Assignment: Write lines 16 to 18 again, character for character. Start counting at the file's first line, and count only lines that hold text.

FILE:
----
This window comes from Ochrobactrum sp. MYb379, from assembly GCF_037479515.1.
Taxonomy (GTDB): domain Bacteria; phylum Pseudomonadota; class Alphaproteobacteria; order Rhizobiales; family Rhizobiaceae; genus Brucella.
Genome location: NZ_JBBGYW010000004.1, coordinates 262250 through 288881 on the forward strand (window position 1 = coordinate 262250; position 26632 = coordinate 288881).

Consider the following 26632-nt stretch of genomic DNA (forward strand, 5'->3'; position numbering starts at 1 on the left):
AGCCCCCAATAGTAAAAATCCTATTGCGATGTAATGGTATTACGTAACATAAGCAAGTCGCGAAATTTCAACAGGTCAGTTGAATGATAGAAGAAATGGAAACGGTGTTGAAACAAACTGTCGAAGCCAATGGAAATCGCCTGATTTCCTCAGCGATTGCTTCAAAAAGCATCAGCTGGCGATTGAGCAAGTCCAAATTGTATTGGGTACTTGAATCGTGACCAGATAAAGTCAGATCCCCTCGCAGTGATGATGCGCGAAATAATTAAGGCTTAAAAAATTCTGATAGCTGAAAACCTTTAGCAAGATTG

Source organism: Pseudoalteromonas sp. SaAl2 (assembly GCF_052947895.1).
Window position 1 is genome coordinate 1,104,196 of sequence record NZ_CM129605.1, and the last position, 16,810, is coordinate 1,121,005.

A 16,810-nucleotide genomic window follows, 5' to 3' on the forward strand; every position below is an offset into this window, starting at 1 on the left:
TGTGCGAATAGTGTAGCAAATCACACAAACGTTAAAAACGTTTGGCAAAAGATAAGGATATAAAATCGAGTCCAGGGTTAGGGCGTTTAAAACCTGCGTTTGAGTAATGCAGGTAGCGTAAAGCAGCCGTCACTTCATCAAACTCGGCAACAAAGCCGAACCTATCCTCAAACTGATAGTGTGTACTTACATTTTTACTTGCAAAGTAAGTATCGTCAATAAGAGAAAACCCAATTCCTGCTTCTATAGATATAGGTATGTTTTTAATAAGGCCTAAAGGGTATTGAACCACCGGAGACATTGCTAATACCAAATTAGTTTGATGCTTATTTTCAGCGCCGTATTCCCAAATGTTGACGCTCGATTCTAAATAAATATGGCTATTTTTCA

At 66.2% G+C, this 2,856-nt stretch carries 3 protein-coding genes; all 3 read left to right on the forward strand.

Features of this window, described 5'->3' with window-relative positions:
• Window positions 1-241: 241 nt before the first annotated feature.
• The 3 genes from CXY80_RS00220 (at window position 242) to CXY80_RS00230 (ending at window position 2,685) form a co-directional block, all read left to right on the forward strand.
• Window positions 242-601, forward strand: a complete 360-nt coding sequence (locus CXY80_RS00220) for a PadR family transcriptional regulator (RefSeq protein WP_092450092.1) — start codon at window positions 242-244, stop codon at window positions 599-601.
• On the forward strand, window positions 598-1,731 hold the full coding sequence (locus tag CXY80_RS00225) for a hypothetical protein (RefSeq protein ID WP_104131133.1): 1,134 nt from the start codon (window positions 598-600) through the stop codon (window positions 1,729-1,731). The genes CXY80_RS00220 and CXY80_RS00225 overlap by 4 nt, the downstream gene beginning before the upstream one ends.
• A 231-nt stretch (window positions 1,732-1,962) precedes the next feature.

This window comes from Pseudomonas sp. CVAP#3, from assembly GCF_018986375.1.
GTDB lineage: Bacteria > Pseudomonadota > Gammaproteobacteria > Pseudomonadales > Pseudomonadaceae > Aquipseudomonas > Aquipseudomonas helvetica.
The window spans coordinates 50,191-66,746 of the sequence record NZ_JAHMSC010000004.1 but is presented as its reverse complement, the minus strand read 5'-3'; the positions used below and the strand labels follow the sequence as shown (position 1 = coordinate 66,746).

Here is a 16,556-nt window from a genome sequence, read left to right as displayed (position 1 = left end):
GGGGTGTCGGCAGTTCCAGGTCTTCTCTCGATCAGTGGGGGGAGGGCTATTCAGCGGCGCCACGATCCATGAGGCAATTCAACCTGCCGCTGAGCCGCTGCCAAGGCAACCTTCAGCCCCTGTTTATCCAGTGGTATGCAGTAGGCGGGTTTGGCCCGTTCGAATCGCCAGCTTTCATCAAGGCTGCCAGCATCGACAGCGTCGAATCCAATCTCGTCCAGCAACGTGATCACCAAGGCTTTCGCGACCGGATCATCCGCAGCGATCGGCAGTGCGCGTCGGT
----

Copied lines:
• A 231-nt stretch (window positions 1,732-1,962) precedes the next feature.

This window comes from Pseudomonas sp. CVAP#3, from assembly GCF_018986375.1.
GTDB lineage: Bacteria > Pseudomonadota > Gammaproteobacteria > Pseudomonadales > Pseudomonadaceae > Aquipseudomonas > Aquipseudomonas helvetica.